CACI 1202 Strict Liability—Manufacturing Defect Explained

California Civil Jury Instructions CACI

1202 Strict Liability—“Manufacturing Defect” Explained

A product contains a manufacturing defect if the product differs from the manufacturer’s design or specifications or from other typical units of the same product line.

Sources and Authority

The Supreme Court has defined a manufacturing defect as follows: “In general, a manufacturing or production defect is readily identifiable because a defective product is one that differs from the manufacturer’s intended result or from other ostensibly identical units of the same product line.” (Barker v. Lull Engineering Co. (1978) 20 Cal.3d 413, 429 [143 Cal.Rptr. 225, 573 P.2d 443].)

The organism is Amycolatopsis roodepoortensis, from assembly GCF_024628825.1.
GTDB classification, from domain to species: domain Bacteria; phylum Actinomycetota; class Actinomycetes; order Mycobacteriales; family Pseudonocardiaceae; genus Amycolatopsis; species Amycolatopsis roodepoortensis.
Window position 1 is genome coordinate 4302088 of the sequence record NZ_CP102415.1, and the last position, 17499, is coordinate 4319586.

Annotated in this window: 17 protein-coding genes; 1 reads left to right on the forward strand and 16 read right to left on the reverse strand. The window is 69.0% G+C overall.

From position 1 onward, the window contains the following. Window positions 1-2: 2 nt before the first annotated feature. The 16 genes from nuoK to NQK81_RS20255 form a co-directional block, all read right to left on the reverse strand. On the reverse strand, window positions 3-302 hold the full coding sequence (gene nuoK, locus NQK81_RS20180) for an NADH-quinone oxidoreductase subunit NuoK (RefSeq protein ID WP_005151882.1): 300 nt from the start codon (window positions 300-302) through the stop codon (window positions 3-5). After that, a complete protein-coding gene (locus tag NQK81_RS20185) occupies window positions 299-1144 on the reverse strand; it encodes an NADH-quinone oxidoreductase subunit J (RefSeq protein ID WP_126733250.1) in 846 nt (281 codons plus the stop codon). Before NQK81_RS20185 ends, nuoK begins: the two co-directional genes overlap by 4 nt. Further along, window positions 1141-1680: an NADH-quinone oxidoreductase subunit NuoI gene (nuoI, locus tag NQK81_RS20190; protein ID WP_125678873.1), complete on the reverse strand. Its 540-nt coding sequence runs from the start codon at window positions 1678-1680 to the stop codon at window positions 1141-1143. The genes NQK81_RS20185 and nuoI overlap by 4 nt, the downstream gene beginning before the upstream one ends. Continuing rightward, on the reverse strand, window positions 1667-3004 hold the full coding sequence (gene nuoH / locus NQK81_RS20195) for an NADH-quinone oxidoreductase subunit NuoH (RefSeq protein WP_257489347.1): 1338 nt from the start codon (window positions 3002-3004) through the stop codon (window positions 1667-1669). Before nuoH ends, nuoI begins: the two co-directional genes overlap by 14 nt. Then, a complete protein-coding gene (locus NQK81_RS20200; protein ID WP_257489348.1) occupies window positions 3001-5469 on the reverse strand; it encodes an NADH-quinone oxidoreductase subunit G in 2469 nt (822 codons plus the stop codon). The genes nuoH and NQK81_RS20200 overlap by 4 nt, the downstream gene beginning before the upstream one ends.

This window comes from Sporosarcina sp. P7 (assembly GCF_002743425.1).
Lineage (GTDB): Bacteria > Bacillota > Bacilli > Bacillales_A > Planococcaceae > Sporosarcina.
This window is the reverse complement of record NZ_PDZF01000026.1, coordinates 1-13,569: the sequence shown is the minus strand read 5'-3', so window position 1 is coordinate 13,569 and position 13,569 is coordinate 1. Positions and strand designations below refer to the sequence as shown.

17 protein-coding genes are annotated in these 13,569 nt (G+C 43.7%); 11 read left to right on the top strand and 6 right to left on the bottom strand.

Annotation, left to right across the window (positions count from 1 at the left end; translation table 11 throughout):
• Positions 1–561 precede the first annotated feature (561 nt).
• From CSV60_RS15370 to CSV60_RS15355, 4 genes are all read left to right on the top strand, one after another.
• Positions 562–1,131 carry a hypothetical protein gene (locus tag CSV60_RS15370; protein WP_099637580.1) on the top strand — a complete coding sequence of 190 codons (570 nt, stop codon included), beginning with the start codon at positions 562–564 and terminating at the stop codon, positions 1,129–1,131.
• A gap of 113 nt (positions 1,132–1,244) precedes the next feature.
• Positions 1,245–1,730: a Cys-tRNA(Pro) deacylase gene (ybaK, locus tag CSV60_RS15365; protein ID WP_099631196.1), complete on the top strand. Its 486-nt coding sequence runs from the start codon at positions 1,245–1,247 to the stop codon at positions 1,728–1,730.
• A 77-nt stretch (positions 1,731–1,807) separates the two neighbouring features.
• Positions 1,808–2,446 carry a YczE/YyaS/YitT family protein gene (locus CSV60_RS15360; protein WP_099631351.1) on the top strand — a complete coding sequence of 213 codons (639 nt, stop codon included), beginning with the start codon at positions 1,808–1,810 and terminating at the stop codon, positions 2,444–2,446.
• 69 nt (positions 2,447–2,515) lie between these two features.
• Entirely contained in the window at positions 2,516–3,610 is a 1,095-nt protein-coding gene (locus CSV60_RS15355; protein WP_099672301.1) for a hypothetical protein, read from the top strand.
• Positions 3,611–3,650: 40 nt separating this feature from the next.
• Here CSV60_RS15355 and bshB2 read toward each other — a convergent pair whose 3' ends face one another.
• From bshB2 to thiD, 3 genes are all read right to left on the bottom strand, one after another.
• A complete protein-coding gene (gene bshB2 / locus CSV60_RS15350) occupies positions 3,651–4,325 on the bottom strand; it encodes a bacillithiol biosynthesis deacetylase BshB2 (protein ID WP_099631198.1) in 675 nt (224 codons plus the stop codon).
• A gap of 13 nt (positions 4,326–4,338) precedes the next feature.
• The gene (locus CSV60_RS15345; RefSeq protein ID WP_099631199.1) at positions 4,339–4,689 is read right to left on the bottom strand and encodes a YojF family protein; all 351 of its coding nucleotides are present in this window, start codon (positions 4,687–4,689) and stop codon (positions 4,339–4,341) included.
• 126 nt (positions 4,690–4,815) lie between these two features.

“[A] defective product is viewed as one which fails to match the quality of most like products, and the manufacturer is then liable for injuries resulting from deviations from the norm … .” (Jiminez v. Sears, Roebuck & Co. (1971) 4 Cal.3d 379, 383 [93 Cal.Rptr. 769, 482 P.2d 681].)

Secondary Sources

6 Witkin, Summary of California Law (11th ed. 2017) Torts, § 1644 et seq.